By Admin | December 7, 1998

All the Little Animals is a sweet, earnest but ultimately schizophrenic film with a strong environmental message. It tells the story of Bobby, a
childlike man in his mid twenties who was left brain damaged after a car accident. His mother’s death leaves him to the mercy of her horrible
husband, De Winter, who Bobby has dubbed “The Fat.” When De Winter threatens to institutionalise Bobby, he flees to the countryside and meets up with Mr. Summers, an eccentric recluse who spends his days burying road kill and cursing the human race. As Bobby has always had a soft spot for creatures, the two of them get along like a house on fire. That is, until Bobby’s past threatens to intrude into his new-found idyll.
Christian Bale is utterly sympathetic and engaging as Bobby. He convincingly communicates both the simplicity and chaos of his character’s personality and gives the film a strong emotional core. While John Hurt, as Mr. Summers, gives a typically strong performance he strangely fails to occupy the same narrative space as Bale. The two actors just don’t connect leaving the most important relationship in the story feeling rather ineffectual. Daniel Benzali, as Bobby’s evil but not particularly fat step-father, further weakens the film by choosing to go for dull quiet menace when a lot of stomping about and red-faced screaming are required. This film is producer Jeremy Thomas’ first foray into the world of directing. Unfortunately, he isn’t able to bring Eski Thomas’ wonderful screenplay based on Walker Hamilton’s novel fully to life. After the stirring opening shot of an older, wiser Bobby sitting in golden field as the wind blows through his hair, the direction goes downhill. The camera never feels as if it is in control of the story or the scenery. The film’s strength is in its unusual subject matter. While the environmental message is somewhat heavy handed the story does bring up interesting ideas about the different values we place on various kinds of life. One imagines that it could have been brilliant in a more experienced director’s hands.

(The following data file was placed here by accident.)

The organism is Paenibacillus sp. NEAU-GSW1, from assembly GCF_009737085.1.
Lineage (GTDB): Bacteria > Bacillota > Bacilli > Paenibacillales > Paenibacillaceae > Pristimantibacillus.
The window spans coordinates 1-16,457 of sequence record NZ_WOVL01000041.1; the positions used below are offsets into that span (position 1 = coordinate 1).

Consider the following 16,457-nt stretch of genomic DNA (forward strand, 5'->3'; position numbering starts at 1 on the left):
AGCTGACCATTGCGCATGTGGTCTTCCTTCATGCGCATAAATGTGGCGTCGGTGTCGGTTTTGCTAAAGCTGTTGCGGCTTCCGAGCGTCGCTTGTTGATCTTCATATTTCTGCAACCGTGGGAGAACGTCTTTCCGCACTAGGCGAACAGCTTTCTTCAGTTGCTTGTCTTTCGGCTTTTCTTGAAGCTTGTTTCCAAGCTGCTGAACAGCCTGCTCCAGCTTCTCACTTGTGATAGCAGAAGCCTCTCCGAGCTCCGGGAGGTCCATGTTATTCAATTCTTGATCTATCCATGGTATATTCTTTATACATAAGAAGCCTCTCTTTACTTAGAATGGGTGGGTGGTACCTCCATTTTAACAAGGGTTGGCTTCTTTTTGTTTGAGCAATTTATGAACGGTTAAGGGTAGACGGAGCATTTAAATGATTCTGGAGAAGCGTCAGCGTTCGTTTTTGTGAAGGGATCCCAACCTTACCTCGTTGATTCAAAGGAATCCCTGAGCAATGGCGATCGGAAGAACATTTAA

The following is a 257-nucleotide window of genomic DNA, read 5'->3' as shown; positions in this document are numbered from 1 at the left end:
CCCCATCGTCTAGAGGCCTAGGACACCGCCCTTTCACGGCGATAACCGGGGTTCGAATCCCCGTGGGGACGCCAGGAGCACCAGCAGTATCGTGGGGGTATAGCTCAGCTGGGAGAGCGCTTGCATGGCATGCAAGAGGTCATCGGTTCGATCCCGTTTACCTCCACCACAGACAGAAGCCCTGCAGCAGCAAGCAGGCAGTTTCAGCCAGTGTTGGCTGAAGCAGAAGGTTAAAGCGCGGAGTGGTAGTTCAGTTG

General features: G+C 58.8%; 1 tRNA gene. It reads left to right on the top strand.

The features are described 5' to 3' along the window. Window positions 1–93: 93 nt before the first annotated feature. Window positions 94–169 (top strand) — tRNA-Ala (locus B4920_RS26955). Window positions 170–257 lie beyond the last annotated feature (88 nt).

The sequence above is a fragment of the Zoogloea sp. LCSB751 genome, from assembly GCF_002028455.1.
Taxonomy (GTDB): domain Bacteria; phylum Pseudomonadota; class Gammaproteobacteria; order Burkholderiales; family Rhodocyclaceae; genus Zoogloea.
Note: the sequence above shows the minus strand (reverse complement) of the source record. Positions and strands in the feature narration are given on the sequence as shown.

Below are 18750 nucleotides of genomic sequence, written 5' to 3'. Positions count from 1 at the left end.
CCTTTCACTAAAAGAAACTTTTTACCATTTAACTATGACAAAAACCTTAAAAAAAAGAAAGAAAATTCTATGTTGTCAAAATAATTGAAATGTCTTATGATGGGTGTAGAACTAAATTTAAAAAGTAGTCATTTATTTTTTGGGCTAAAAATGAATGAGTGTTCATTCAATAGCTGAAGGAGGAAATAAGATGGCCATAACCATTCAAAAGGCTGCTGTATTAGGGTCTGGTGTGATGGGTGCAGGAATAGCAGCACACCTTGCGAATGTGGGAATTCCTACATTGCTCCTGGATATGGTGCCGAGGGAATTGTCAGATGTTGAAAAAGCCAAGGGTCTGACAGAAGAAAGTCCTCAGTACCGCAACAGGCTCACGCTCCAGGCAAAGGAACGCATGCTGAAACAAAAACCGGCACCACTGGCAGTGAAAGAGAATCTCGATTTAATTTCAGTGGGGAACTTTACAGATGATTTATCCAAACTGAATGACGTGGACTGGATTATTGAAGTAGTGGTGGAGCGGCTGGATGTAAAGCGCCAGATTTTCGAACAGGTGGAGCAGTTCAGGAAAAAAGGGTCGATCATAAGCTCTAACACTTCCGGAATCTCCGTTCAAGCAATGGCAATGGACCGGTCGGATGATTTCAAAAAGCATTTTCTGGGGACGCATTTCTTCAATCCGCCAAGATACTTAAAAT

Leave a Reply

Your email address will not be published. Required fields are marked *

Join our Film Threat Newsletter

Newsletter Icon